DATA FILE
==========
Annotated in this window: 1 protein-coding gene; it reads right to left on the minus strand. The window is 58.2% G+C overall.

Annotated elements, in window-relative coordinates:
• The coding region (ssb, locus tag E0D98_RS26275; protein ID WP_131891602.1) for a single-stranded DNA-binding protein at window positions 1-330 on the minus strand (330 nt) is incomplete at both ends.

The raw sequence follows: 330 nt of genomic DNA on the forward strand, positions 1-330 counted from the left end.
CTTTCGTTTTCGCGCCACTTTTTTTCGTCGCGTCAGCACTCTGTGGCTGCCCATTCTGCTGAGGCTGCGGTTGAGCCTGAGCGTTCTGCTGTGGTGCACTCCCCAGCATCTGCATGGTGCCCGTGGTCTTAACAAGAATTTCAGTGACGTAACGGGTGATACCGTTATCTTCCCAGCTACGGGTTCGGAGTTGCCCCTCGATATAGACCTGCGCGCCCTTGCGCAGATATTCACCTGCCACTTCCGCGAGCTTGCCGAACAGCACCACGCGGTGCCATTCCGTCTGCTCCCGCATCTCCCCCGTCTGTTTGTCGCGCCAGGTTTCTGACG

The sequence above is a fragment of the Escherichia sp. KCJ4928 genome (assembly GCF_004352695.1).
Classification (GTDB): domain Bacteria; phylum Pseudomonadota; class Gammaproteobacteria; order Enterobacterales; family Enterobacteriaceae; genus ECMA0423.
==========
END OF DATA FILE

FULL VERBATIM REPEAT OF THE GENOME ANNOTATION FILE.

Annotated in this window: 1 protein-coding gene; it reads right to left on the minus strand. The window is 58.2% G+C overall.

Annotated elements, in window-relative coordinates:
• The coding region (ssb, locus tag E0D98_RS26275; protein ID WP_131891602.1) for a single-stranded DNA-binding protein at window positions 1-330 on the minus strand (330 nt) is incomplete at both ends.

The raw sequence follows: 330 nt of genomic DNA on the forward strand, positions 1-330 counted from the left end.
CTTTCGTTTTCGCGCCACTTTTTTTCGTCGCGTCAGCACTCTGTGGCTGCCCATTCTGCTGAGGCTGCGGTTGAGCCTGAGCGTTCTGCTGTGGTGCACTCCCCAGCATCTGCATGGTGCCCGTGGTCTTAACAAGAATTTCAGTGACGTAACGGGTGATACCGTTATCTTCCCAGCTACGGGTTCGGAGTTGCCCCTCGATATAGACCTGCGCGCCCTTGCGCAGATATTCACCTGCCACTTCCGCGAGCTTGCCGAACAGCACCACGCGGTGCCATTCCGTCTGCTCCCGCATCTCCCCCGTCTGTTTGTCGCGCCAGGTTTCTGACG

The sequence above is a fragment of the Escherichia sp. KCJ4928 genome (assembly GCF_004352695.1).
Classification (GTDB): domain Bacteria; phylum Pseudomonadota; class Gammaproteobacteria; order Enterobacterales; family Enterobacteriaceae; genus ECMA0423.